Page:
A four-day stay in Calgary

Calgary is flat. And because of that, I was slightly shocked when I looked out of the airplane window to see terrain so void of mountains. The view prompted me to think of the prairies.

It was strange not to have a view of any mountains as I did in BC.

I had four days in the city, and for two of them I volunteered for festivals: Expo Latino and GlobalFest. I thought it would be a cool experience to participate in Canadian festivals, but in the end it wasn’t as exciting as I had hoped. I worked the info desk at Expo Latino, and kept watch at an entrance for GlobalFest. I completed two shifts for both but didn’t stay for much longer past my shifts, as I grew tired from being there all day.

1 - expolatino
That’s where I sat during my eight-hour shift at the Expo Latino festival in Calgary. I cut up tape to hold up the sign hanging on top of the tent and helped arrange the table.
2 - expolatino
Also sold some CDs from various Latino artists for $20 each. We sold more than 25 CDs that day.
3 - expolatino
Expo Latino festival attendees gathered around the main stage.
Princes Island Park, Calgary, AB, Canada
Took this photo on my way out of the Expo Latino festival, which was held at Prince Island’s Park.

On the plus side, I did get to see Eliston Park in the morning before people begun arriving for GlobalFest. I always appreciate scenery like this:

Elliston Park, AB, Canada
Elliston Park, AB, Canada

1 - traintoglobal
Here’s the train I caught to get from the hostel to GlobalFest. The sun was barely rising at the time I walked from Wicked to the station.
1 - globalfest
I sat under that tent with two other volunteers (one college student and one high school student) for eight hours. It was ridiculously chilly in the morning, and warmed up in the afternoon. We didn’t have much to do until the first vehicle came by at 10:44 a.m. So for almost three hours, we just read our books and fiddled with our touch screen devices. The volunteer position was as boring as this photo is.
2 - globalfest
Tried to make things interesting by exploring beyond the gates of our volunteer post, but this was pretty much all that was out there. Flat land. Not to say I didn’t appreciate it – I did, especially because it’s something different. I don’t get to see flat land every day. But there wasn’t much exciting going on at the time.
3 - globalfest
Along with the two other volunteers, we guarded the fireworks entrance gate. This is where workers were preparing the fireworks for show at night.
4 - globalfest
On the plus side, I did learn that Elliston Park was formerly a landfill. (It opened up in 1994.) So it was pretty neat to step foot on a park that’s got decomposing waste beneath it.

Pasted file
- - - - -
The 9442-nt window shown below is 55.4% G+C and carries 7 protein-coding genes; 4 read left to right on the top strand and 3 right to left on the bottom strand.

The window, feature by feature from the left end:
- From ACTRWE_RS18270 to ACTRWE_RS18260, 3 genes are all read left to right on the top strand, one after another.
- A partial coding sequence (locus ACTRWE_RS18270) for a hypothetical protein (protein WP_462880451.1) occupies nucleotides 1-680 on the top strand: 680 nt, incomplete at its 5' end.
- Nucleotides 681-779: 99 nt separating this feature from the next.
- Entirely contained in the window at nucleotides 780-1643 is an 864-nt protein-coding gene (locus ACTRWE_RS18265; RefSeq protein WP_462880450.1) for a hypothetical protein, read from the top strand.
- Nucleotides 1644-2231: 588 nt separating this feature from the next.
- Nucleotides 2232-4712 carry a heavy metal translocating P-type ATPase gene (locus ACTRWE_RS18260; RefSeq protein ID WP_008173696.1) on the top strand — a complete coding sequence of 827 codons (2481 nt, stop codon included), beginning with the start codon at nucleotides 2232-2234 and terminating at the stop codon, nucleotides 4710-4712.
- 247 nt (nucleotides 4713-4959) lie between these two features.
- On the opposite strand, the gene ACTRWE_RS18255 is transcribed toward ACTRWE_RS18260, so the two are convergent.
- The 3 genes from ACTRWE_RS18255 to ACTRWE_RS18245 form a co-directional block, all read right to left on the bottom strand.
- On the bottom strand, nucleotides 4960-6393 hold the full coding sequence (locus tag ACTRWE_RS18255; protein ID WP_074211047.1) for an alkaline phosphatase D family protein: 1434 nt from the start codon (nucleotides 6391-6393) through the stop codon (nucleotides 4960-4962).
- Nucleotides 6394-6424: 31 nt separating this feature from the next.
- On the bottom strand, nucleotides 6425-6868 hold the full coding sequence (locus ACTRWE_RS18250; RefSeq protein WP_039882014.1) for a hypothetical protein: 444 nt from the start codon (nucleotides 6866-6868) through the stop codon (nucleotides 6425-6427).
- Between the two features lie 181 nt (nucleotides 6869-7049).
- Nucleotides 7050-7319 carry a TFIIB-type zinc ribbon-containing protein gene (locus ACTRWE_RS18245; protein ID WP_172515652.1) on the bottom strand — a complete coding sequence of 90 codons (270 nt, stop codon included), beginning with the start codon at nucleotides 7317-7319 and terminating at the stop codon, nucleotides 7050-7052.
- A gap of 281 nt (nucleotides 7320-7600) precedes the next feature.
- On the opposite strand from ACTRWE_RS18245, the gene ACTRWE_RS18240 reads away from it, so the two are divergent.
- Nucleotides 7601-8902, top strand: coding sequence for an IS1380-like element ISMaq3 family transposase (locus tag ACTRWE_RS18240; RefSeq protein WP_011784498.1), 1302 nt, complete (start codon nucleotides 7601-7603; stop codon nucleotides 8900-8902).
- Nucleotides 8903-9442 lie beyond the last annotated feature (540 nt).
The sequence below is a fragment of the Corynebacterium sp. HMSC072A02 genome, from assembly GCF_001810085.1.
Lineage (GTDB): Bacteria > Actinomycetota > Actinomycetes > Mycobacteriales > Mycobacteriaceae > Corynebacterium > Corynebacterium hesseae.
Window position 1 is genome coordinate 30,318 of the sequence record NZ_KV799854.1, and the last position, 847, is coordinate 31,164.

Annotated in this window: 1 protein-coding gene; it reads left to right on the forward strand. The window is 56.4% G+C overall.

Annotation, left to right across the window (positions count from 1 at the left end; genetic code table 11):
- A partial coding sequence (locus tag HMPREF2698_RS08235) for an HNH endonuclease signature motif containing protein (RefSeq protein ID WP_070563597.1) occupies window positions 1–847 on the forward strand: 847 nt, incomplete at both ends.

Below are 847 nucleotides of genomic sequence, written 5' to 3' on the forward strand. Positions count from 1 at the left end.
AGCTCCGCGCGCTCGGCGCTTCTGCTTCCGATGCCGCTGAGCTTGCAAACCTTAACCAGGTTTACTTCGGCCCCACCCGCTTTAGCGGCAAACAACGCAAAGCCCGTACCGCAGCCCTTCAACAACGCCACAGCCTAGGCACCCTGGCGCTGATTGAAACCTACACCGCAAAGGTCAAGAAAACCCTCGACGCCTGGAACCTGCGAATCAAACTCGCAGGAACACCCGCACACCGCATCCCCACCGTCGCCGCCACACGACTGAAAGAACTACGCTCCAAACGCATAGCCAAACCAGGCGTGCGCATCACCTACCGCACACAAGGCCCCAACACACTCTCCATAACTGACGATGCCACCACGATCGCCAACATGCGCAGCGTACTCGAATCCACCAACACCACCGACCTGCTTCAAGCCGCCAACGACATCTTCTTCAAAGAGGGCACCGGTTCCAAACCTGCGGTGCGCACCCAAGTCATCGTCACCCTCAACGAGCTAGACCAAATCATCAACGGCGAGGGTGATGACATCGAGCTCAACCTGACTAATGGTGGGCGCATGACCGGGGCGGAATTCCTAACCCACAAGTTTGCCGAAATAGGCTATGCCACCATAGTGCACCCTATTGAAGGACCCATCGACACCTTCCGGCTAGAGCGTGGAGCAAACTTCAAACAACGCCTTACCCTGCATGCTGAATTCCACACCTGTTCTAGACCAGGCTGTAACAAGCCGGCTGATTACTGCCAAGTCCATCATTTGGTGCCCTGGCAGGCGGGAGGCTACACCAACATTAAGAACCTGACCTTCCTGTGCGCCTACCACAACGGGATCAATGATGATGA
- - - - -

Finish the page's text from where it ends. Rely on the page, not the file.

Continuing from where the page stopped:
Despite the fact that half of my stay in Calgary was a bit on the boring side, I had a pleasant and vivid hostel experience.

There are only two hostels in Calgary, and when I went, the only one open was Wicked Hostels. The other one (HI-Hostel) was closed due to a huge flood that affected its wiring, according to one of the guys at the Wicked Hostels front desk.

I was immediately a fan of Wicked because a ton of good vibes emanated from there. It was basically a house with several bedrooms, a common area (like a living room), a kitchen, dining table, and spacious bathrooms. Being there felt similar to a communal living situation in college.

1 - wicked
Blurry photo of the common area.
2 - wicked
A kitchen counter at Wicked Hostels.
3 - wicked
Some of the kitchen.
4 - wicked
Cubbies for hostelers. These were all full during my stay, and were typically filled with food items.

Within minutes of checking into the hostel I met Danni, a brunette Australian 20-something-year-old who has been away from home for 2 1/2 years. She majored in chemistry and decided to explore the world for a bit before going back home. At the time (I say this because I’m not sure if she’s still there), she worked at Wicked to receive discounted/free accommodations while she worked random part time jobs, like handing out Nestea samples. Surprisingly, her jobs paid quite decently (a little more than $15/hour).

Danni and I walked about 40 minutes roundtrip to Safeway where we bought groceries to sustain us for the next couple of days. I got ingredients for quinoa salad and some chicken, while she got ingredients for chili.

On my first night at Wicked, I met the first and only American traveler I met while hostelling in Canada. Derek, from Boston, had come from a few-day stay in Banff. He was checking out the following morning, though. I met so many Europeans on this trip, and I’m not entirely sure why I didn’t meet any more Americans.

Anyway, that evening a big group of Wicked hostellers walked to a karaoke bar and had some good fun singing along to songs and talking amongst each other. Two German girls from the hostel got up on stage to sing “Hit Me Baby One More Time” by Britney Spears, which I thought was one of the best performances that evening. It was an amusing song choice and it got the crowd singing.

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